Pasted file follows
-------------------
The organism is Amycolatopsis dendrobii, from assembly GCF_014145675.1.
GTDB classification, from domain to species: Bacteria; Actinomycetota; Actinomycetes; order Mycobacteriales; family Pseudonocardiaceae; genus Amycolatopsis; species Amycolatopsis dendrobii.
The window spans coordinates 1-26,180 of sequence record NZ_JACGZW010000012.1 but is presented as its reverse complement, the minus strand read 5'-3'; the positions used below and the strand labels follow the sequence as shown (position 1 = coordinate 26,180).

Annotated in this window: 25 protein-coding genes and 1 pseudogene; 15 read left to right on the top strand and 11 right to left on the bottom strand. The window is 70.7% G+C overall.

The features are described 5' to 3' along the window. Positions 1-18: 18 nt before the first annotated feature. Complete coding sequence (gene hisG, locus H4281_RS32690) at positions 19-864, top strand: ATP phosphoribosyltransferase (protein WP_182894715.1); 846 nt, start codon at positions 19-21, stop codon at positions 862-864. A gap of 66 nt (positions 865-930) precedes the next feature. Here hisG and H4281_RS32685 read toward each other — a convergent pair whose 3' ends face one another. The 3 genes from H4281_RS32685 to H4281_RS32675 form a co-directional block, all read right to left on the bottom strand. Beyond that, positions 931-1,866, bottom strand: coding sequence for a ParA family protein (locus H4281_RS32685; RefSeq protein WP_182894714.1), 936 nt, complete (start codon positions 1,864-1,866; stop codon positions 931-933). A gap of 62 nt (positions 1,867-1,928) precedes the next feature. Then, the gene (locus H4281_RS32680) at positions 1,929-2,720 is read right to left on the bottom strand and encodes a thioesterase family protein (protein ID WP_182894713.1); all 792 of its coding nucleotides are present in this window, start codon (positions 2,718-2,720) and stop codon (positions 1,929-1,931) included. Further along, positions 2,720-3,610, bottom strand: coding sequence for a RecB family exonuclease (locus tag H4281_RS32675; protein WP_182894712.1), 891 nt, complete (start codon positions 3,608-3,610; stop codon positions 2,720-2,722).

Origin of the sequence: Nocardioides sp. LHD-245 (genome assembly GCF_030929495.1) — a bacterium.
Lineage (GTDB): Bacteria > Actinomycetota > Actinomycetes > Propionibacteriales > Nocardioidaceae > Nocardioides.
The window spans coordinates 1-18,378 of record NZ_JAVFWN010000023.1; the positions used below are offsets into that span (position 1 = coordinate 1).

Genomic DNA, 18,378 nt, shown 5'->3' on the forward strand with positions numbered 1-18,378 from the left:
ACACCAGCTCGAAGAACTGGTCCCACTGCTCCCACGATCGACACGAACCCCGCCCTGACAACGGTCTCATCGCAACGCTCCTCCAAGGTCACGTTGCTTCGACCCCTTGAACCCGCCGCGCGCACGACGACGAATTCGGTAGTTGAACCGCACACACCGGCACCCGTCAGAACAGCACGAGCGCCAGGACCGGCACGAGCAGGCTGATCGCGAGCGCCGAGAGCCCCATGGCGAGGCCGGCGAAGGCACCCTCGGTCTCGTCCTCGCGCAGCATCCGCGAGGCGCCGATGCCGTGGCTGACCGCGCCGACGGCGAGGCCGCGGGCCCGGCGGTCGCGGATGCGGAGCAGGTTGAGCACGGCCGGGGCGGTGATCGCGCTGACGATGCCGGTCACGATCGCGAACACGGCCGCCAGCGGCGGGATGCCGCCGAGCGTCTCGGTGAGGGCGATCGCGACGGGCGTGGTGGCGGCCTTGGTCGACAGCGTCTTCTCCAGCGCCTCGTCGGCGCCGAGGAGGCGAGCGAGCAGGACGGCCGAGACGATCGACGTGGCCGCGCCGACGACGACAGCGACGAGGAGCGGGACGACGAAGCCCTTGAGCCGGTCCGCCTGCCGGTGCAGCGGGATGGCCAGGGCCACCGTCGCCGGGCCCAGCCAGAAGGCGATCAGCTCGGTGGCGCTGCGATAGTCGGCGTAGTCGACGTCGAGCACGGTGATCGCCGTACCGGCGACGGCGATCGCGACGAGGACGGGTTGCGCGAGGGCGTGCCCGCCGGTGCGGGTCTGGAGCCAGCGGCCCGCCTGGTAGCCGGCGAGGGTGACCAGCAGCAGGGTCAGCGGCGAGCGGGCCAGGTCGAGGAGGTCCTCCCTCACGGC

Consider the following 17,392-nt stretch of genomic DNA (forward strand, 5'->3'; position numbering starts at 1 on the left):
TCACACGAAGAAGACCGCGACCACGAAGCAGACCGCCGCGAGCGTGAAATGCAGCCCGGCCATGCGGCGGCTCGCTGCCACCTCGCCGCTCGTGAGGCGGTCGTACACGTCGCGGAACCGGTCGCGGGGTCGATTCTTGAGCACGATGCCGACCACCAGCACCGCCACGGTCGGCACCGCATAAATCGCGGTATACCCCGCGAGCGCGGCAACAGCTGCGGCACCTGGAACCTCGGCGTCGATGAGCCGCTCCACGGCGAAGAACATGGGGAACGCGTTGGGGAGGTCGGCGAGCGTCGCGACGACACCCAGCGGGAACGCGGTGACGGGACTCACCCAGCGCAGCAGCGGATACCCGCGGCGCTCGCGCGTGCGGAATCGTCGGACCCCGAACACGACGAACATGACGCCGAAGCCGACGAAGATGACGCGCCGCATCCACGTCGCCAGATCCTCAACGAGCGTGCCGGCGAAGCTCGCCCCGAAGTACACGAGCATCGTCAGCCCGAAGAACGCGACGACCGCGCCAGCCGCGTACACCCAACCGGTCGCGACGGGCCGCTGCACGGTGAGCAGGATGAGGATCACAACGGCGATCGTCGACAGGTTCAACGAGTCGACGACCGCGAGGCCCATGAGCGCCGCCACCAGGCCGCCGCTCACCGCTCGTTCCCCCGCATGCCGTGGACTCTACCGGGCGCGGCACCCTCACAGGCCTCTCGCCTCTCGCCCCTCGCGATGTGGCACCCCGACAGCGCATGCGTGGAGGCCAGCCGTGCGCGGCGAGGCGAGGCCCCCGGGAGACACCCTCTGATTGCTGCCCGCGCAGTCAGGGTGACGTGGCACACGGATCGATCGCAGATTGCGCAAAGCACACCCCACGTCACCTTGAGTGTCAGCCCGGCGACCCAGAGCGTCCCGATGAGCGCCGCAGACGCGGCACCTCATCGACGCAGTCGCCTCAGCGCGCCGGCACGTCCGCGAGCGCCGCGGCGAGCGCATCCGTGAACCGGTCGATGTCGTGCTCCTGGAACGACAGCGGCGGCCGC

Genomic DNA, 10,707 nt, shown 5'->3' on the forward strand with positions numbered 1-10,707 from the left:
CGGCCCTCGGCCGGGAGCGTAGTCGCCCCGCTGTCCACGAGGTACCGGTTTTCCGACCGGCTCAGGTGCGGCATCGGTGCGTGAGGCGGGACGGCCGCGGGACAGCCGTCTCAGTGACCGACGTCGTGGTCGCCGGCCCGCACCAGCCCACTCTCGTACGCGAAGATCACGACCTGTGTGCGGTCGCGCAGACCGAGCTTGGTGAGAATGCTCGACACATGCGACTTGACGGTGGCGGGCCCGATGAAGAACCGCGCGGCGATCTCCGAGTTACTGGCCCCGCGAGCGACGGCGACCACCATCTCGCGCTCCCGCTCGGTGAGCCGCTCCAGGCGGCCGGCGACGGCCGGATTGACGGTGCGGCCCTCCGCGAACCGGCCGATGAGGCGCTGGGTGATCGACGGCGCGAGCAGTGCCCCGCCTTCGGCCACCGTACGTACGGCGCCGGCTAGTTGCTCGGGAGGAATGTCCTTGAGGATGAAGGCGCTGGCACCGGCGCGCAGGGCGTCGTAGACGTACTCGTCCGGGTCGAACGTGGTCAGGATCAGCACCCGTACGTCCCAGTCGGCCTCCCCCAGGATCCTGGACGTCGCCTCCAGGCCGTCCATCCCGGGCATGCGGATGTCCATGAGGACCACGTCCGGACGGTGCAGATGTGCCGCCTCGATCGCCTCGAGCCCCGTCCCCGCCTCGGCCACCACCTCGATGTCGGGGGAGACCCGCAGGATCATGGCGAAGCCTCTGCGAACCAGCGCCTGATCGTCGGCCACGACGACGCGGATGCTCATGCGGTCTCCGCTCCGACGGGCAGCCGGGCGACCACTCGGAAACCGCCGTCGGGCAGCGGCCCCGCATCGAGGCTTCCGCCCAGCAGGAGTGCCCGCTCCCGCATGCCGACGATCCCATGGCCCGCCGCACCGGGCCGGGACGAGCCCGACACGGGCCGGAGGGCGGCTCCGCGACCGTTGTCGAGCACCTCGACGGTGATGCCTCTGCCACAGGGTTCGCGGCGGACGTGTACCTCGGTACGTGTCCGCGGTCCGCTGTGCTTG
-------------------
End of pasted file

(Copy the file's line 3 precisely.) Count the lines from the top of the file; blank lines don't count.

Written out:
The window spans coordinates 1-26,180 of sequence record NZ_JACGZW010000012.1 but is presented as its reverse complement, the minus strand read 5'-3'; the positions used below and the strand labels follow the sequence as shown (position 1 = coordinate 26,180).